Five years later a few things have changed. Solid shirts are still of major importance and now include performance or polyester shirts as a category which are best displayed hung on a four way or perhaps shoulder-out by color on a bar in a wall. There are also actually fewer vendors willing to make the financial commitment to in-stock inventories of basic product.

Mendham Golf and Tennis Club

Many facilities are using the solid shirt category as the key ingredient in an effort to build their own brand with private labeling and add significant margin to these sales. Full-Turn has developed an in-stock program of mercerized Supima cotton that includes basic feed stripes as well as solid shirts and has done away with any complicated rules about fill-ins. You can call in whatever you need, have it embroidered and shipped ASAP and be proud that your highest margin shirt in the shop is not being offered down the street since it is your label and it is made of the finest cotton on the planet.

Selling a rain-suit and immediately calling in an order for its replacement should be SOP. I go to clubs that own size-runs of 6 to 8 different gloves. I’ve never heard an argument for more than two that made any sense to me. Owning 40 pair of shorts at the end of June but being out of 36 and 38 is the same as being out of business – the open-to-buy report however may not provide for this fill-in.

Count-and-fill categories properly merchandised and maintaining all other areas of the shop as they need to be re-merchandised and reloaded is a function of open-to-buy that is not explained by the formula or its reports. All aspects of retail are relative to the shop, its space and personnel but I would not invest in OTB software unless my shop was grossing at least 1.5 million/year. I would however make every effort to understand the concept as the valuable guideline and tool that it is.

The principals involved in determining the Opening Inventory Level (OIL) mentioned above and the importance of creating par levels for the proper categories of goods so as to establish the correct planned inventories are developed in the “Merchandise Buy plan Guide”. The importance of basing these planned numbers on the principle of space and an understanding of a healthy turn is the reason I wrote this guide.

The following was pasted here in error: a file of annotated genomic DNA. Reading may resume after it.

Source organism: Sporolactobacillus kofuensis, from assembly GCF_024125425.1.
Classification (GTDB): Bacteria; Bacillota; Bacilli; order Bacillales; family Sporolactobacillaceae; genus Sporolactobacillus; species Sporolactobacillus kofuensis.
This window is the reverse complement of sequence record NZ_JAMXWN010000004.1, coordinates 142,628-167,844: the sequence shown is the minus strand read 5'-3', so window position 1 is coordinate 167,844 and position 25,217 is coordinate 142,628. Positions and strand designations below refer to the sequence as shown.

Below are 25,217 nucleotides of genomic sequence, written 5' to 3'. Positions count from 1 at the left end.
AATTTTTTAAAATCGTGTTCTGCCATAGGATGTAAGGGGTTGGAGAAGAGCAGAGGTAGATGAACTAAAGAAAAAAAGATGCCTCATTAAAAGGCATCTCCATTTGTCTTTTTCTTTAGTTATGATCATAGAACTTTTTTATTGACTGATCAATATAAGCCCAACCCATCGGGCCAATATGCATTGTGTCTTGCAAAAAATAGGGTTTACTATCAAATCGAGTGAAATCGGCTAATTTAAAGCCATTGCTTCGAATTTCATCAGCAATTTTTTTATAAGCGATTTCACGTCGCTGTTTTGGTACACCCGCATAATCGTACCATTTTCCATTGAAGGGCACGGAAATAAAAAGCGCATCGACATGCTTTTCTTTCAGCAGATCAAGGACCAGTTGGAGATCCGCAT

Wednesday, May 18, 2016

Traditional goes Casual – An Important Trend

A year ago I posted an entry I called Shoe Time of Yearand since then have participated in a dozen Retail Sell-Through Boot Camps put on by PGA Magazine around the country. The point of the article last year was the following:

Preparing for the new season involves identifying the categories that are most affected by new beginnings. Everything starts with the staff understanding the product and the importance of the category and wanting to discuss their knowledge with the customer.

There are a number of consistent topics that have come up at all the boot camps but the two I want to tie in to this years version of Shoe Time of Yearare the fact that the game of golf is generally becoming more casual and that life-style categories are becoming more important to properly identify as to which are appropriate for your clientele and how best to merchandise them. I was discussing these more casual/lifestyle topics and their significance as points of conversation among everyone in the industry with Greg Lecker at Sawgrass Country Club and he asked me if I was familiar with Canoos. I was not, but quickly became a fan. Boat shoes designed to play golf in made immediate sense to me not only because they perfectly fit the above equation of casual and more life-style product, but because boat shoes have been in my closet and a go-to shoe for me for forty years. Greg introduced me to Matt Freedman and Josh Hannum and this interview is the result.